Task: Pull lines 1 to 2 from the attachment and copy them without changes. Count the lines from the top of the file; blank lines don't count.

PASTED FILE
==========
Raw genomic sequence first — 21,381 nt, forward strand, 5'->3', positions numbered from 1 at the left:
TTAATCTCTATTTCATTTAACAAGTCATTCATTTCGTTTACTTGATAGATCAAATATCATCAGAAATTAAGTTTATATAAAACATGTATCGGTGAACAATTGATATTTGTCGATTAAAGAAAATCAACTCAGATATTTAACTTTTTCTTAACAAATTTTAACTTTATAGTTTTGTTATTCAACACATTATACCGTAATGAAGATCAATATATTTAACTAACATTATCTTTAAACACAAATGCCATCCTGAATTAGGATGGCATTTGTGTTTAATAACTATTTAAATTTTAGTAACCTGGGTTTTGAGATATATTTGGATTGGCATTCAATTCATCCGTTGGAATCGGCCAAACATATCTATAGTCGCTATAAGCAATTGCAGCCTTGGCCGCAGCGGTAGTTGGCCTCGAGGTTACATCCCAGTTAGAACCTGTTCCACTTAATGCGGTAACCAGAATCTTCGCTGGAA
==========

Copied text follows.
Raw genomic sequence first — 21,381 nt, forward strand, 5'->3', positions numbered from 1 at the left:
TTAATCTCTATTTCATTTAACAAGTCATTCATTTCGTTTACTTGATAGATCAAATATCATCAGAAATTAAGTTTATATAAAACATGTATCGGTGAACAATTGATATTTGTCGATTAAAGAAAATCAACTCAGATATTTAACTTTTTCTTAACAAATTTTAACTTTATAGTTTTGTTATTCAACACATTATACCGTAATGAAGATCAATATATTTAACTAACATTATCTTTAAACACAAATGCCATCCTGAATTAGGATGGCATTTGTGTTTAATAACTATTTAAATTTTAGTAACCTGGGTTTTGAGATATATTTGGATTGGCATTCAATTCATCCGTTGGAATCGGCCAAACATATCTATAGTCGCTATAAGCAATTGCAGCCTTGGCCGCAGCGGTAGTTGGCCTCGAGGTTACATCCCAGTTAGAACCTGTTCCACTTAATGCGGTAACCAGAATCTTCGCTGGAA